Crapentry 101 : Turning lumber into shame

Jesus was a carpenter.  I’m no Jesus (even if I have a Rod complex).  My carpentry is terrible.  (Or maybe Jesus became the Messiah because His carpentry sucked, too).  What I mean to be plumb, level and square usually turns out askew*, aslant and abysmal.  While I take no pride in this disability, I am very grateful that at least I’m not building an ark. Recently I produced a cubic cubit of sawdust trying to get a length of 2X2 to fit.  I kept cutting and cutting and it was still too short (with thanks to Dad for that joke; apologies to everyone else).

The current project is a bottom-heated grow box inside the propagation tunnel.  Last year’s propane campstove-heated version was finicky and expensive.  The flame was either too hot or tended to blow out overnight.  And the heat didn’t distribute very well amongst the bottoms of all the trays.

I’m trying to scale up a version that Harry Burton built from scrap materials.  Mine will hold 24 standard trays, about 4 times the size of his.  Below the trays will be an 18″ cavity insulated on the floor and walls, forcing 98%** of the heat to escape upwards.  It will be powered by a 900W/1500W thermostatically-controlled space heater.  I’ll probably keep it at 900W so that the breaker doesn’t trip (I share this circuit with the farm house tenant’s workshop).  Hopefully this will be enough juice to warm the potting mix.  I have no plan B for replacing all this capacity, except hoping for more and faster global warming.  Fingers crossed for new Tar Sands pipelines.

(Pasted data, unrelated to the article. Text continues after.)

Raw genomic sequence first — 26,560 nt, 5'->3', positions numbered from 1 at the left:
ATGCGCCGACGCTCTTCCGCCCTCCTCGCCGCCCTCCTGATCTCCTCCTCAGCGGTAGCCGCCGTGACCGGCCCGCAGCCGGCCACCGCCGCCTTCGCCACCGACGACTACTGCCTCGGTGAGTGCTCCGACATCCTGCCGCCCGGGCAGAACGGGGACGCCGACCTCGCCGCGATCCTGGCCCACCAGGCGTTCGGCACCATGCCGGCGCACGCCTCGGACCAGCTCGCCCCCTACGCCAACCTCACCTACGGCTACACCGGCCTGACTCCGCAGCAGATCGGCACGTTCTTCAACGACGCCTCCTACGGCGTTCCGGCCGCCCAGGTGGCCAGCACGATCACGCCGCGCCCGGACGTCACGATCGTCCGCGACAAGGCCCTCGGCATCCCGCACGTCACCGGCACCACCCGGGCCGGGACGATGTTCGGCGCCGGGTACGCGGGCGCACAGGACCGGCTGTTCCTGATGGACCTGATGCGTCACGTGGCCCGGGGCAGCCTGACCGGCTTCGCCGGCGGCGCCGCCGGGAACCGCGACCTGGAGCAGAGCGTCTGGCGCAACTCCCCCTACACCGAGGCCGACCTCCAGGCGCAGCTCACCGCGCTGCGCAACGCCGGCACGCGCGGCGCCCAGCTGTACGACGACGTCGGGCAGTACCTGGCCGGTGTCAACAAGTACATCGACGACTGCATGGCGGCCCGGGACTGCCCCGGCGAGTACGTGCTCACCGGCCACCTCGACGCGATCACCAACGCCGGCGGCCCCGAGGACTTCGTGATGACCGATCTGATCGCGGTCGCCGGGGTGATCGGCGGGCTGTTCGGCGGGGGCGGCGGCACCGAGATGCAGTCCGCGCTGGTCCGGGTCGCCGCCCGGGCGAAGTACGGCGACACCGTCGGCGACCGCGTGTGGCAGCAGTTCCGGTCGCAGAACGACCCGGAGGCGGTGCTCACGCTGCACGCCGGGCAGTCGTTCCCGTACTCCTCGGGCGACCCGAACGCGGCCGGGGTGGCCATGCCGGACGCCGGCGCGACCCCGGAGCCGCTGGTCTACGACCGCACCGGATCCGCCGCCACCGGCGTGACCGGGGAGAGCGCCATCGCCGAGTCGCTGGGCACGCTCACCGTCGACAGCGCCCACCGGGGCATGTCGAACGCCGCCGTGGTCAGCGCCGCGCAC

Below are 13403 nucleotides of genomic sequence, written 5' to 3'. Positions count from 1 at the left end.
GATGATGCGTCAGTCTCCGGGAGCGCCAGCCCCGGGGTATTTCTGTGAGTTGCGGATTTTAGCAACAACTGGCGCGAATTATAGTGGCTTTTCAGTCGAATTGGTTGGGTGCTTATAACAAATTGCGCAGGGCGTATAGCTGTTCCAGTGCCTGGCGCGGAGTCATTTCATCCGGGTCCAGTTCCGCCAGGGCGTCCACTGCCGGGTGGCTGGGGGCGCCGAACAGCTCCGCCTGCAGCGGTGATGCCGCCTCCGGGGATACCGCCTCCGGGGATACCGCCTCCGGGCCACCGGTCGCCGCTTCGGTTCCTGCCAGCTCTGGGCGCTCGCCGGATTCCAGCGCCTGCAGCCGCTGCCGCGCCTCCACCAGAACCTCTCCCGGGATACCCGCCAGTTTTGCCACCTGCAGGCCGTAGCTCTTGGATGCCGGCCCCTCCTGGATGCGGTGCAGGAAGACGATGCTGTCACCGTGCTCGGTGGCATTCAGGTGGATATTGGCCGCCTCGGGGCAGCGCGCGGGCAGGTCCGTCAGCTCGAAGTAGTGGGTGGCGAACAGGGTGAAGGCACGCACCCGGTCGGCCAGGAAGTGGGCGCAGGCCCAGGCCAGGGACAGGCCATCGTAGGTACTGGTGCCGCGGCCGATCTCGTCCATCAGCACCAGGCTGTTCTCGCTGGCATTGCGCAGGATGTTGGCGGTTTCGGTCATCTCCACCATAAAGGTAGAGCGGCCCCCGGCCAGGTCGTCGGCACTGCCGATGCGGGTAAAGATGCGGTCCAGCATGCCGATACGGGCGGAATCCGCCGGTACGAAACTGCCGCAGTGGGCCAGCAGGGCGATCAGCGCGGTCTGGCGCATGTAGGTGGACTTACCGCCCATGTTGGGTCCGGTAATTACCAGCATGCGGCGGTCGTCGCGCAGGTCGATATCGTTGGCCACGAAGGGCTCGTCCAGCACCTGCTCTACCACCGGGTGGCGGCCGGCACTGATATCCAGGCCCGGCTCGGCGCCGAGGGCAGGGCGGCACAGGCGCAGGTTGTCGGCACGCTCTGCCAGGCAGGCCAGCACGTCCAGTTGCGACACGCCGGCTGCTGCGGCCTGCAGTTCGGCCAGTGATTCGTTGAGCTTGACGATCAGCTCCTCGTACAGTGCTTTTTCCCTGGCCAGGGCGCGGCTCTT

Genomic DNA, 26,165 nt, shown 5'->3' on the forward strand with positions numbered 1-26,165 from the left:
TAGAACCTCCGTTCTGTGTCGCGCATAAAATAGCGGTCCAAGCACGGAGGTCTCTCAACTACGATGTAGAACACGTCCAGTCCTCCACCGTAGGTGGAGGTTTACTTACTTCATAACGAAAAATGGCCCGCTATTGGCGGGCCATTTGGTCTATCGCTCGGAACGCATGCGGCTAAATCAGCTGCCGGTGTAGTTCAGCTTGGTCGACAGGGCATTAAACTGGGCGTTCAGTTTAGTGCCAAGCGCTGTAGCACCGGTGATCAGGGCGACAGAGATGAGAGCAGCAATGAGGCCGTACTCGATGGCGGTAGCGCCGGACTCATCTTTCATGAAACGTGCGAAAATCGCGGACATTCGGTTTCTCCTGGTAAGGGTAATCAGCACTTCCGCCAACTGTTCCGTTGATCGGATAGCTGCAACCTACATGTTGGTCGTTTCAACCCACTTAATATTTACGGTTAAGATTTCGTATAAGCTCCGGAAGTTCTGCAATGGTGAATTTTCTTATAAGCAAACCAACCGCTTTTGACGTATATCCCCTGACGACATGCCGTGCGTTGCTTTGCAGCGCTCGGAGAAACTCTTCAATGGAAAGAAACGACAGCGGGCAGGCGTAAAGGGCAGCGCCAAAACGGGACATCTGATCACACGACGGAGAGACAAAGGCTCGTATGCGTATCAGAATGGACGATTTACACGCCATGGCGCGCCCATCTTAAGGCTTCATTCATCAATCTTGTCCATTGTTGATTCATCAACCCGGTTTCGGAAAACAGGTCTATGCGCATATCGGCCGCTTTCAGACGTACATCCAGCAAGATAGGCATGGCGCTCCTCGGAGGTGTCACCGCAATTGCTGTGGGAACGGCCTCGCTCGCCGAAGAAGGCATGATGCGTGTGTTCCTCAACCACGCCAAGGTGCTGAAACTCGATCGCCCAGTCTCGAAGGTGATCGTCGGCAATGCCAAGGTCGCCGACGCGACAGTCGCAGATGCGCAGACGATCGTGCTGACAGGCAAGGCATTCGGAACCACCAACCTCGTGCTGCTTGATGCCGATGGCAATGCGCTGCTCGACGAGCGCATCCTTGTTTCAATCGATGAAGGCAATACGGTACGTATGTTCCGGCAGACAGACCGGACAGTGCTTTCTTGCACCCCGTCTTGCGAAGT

The top of the unit will have a 3/8″ hardware cloth floor and a 3.5″ plywood lip to hold the trays.  Importantly, the floor and sides will be lined with  polyethylene.  This will allow me to top-water without worrying about soaking the heating cavity below.  Better yet, I can simply fill the 3.5″ deep soaking tray with, say, kelp-water and saturate the soil.

If it works, I can see this unit speeding up the watering process 63%*** by exchanging 24 trays at a time.  We spent an inordinate amount of time last year watering trays individually.

But this would require a reasonably plumb structure.  And, so far, it has just not happened that way.  Perhaps a prayer is in order?


* If your OS is linux-based, google has a clever result for this search term

** This is complete fabrication.

*** I’m on  a roll.


4 responses to “Crapentry 101 : Turning lumber into shame

  1. I think a pair of boots and an assertive rooster (beneath the trays) would produce enough pecking energy to radiate 84.3% of the remaining heat necessary.

  2. Drat. We had such a rooster last summer. He was such a hot head that the chicken soup we made from him burned our mouths. But seriously, farmers used to live above their cattle, just for the heat benefit. More recently, I’ve heard of growers laying down a foot thick layer of fresh horse apples, followed by a layer of soil on top. The heat of composting manure warms the crop above and enables winter growing (kinda, you still need light. Probably work better in the sunnier, not that cold east, than on the wet coast or the sunny but way too cold prairies)

  3. Duncan Christopher Elsey

    Apparently 47% of all statistics are a complete fabrication…

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